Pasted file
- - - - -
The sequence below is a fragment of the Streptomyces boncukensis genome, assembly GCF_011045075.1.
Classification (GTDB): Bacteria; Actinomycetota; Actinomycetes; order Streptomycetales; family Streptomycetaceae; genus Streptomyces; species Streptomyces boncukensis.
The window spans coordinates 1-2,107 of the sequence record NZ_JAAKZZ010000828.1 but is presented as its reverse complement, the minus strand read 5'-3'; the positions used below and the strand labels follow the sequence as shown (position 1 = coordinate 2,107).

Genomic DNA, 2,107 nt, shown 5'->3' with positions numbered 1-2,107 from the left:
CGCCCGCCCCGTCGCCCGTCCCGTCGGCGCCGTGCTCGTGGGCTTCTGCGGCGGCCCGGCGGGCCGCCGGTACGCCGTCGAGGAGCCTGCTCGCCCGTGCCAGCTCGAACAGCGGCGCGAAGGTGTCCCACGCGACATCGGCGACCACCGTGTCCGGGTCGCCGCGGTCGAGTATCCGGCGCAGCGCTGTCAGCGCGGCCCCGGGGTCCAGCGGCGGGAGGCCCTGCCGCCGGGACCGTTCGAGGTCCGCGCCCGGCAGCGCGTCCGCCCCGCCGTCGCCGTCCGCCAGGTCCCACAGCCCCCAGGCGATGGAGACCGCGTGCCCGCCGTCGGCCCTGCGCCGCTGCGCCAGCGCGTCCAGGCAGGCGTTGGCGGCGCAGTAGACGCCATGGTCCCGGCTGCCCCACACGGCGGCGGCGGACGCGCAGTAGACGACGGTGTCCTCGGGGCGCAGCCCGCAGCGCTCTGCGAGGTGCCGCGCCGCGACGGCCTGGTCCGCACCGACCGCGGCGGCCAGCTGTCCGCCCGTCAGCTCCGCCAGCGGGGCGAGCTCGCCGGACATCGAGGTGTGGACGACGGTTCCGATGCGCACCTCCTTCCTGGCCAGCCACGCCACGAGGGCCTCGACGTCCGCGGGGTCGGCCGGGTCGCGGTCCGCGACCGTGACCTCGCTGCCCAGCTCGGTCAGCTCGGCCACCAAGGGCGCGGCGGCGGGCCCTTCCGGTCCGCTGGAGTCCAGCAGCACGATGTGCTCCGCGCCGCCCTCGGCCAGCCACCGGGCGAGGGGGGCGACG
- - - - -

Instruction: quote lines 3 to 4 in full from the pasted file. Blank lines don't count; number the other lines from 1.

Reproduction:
The window spans coordinates 1-2,107 of the sequence record NZ_JAAKZZ010000828.1 but is presented as its reverse complement, the minus strand read 5'-3'; the positions used below and the strand labels follow the sequence as shown (position 1 = coordinate 2,107).

Genomic DNA, 2,107 nt, shown 5'->3' with positions numbered 1-2,107 from the left: